Estate Planning and Elder Law Blog

Inherited IRAs Are Not Protected from Bankruptcy

In June 2014, the United States Supreme Court unanimously found that IRAs that are inherited, are not protected from creditors in a bankruptcy proceeding because they are not considered “retirement funds” as interpreted by the Bankruptcy Code. In the case, CLARK V. RAMEKER, an individual inherited an IRA from her mother and later filed for…

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Inheriting a House with a Medicaid Lien

A Medicaid lien on a home must eventually be satisfied. Typically, a Medicaid lien is placed on real property when an individual is receiving benefits through the Medicaid program during his or her lifetime and still owns a primary residence. Even when the home is exempt, it can become subject to a lien when the Medicaid…

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How are Promissory Notes Used in Medicaid Planning?

Have you ever heard of the “5-year lookback” and wondered what people are talking about?  If you have, you are not alone.  The lookback concept is one that governs the conversation surrounding Chronic Medicaid, the New York State program that covers long term care services in a nursing facility.  To financially qualify for Chronic Medicaid,…

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Steps in a Real Estate Closing

The closing is the final step in a real estate sale where the buyer obtains title to the property. The time between an offer’s acceptance and the closing date—evidenced by a deed from the seller or stock certificate for a cooperative apartment –is filled with activity. In New York, most buyers and sellers hire an…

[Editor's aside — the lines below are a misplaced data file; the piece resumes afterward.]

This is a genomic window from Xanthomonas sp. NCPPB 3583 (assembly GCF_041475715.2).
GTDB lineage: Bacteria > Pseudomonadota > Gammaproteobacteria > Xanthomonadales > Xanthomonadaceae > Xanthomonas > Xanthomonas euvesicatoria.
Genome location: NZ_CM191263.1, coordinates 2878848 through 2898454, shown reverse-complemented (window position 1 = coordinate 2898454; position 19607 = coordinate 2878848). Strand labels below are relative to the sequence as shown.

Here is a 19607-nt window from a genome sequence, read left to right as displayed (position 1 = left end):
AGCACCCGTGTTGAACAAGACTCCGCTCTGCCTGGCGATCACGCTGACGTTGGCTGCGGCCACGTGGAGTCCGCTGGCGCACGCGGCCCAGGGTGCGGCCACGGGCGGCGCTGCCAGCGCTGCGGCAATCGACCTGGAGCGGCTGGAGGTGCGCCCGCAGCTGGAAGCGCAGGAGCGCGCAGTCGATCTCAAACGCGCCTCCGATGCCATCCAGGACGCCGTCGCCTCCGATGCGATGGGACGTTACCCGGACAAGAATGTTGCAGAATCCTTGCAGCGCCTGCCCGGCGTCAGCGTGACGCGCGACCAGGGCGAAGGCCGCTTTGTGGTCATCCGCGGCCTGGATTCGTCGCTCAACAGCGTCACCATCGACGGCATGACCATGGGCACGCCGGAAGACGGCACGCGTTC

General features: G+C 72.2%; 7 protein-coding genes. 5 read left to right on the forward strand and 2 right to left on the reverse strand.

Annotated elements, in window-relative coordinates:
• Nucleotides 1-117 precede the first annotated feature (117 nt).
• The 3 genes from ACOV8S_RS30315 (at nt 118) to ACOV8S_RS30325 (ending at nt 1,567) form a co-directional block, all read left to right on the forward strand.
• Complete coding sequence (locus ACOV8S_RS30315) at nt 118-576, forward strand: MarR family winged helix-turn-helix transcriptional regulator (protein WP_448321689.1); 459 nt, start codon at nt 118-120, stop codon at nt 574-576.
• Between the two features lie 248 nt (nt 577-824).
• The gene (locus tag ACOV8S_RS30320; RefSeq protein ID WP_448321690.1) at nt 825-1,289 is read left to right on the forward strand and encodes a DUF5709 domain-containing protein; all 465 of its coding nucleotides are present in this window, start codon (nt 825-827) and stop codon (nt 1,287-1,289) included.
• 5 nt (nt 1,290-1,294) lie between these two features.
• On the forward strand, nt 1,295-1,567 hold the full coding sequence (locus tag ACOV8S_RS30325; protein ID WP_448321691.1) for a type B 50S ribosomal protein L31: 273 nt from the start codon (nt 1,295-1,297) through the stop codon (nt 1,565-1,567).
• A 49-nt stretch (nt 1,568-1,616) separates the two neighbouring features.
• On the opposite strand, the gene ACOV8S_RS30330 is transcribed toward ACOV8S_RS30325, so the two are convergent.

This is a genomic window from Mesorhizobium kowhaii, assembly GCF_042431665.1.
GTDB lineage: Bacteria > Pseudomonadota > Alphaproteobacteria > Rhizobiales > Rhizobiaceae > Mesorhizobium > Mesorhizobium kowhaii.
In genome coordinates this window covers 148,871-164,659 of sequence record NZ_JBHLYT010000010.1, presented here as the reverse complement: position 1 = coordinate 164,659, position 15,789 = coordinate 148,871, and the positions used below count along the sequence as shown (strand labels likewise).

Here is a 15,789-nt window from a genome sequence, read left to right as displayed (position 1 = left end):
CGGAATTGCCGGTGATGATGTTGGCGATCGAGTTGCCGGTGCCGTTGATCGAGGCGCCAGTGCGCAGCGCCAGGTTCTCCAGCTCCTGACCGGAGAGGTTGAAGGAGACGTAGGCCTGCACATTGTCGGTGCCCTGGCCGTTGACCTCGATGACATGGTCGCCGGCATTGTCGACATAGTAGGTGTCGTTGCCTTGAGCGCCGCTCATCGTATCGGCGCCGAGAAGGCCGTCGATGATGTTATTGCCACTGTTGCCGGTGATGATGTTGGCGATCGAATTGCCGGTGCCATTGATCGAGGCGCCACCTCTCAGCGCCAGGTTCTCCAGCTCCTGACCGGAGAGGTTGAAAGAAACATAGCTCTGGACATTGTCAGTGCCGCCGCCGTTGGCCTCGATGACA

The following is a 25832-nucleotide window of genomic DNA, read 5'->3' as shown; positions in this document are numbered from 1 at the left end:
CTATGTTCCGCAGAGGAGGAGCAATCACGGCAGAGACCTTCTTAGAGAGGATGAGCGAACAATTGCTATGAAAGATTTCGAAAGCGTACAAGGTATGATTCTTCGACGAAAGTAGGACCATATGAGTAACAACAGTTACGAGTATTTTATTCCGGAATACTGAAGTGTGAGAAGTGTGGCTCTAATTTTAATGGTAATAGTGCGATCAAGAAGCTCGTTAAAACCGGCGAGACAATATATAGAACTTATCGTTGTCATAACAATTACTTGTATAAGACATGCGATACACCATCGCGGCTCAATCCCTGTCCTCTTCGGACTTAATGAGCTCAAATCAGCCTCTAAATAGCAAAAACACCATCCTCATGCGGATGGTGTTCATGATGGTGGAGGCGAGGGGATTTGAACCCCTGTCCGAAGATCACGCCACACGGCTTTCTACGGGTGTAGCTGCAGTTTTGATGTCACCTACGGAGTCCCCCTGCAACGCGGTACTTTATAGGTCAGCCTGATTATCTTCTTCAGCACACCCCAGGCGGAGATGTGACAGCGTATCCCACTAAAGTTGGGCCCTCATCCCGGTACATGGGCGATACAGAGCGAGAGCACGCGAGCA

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When is a Family Tree Affidavit Necessary?

A family tree affidavit is an affidavit executed by a disinterested person to prove who a decedent’s distributees are. To be considered disinterested, the person must have no financial interest in the decedent’s estate. A distributee is a legal heir that would inherit from an estate, by law, if the decedent did not have a…

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Burner Law Group, P.C. Featured in East End Beacon

Last month, Burner Law Group, P.C. had the pleasure of participating in the Alzheimer’s Association Long Island Chapter’s  two-day online conference for caregivers called “Thriving at Home on the East End” to provide information about the growing number of resources for people living with Alzheimer’s disease in the East End. Click here to learn more…

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What is a Honeymooner’s Will?

There is no such thing as a honeymooner’s will, but maybe there should be. Once the honeymoon is over, the dress put away, and every conceivable photograph posted to social media, it is time to start considering the legal implications of getting married. There may be a name change, joint bank accounts, IRA beneficiary change…

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Time to Spring Clean Your Estate Plan

Not unlike our homes and yards, our estate plans may be in need of a spring cleanup too! If it has been a few years since you have visited with your estate planning attorney, now is the perfect time to review your plan to ensure that your documents are up to date. 1.) Have you…

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Should My Parents Give Away their Home to Me?

Giving assets away during one’s lifetime is usually done for two reasons.  The first is to reduce the value of one’s estate to avoid estate taxes at death.  The second is to protect assets in the event one needs long-term care covered by Medicaid. The 2021 federal estate tax exemption is $11.7 million.  This means…

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Fixing an Old Trust

Question: When my husband died, some of his assets went into a credit-shelter trust under the terms of his Last Will and Testament. I am the beneficiary of the trust during my life and when I pass away everything will be distributed to our son outright. I am concerned that by receiving the inheritance outright,…

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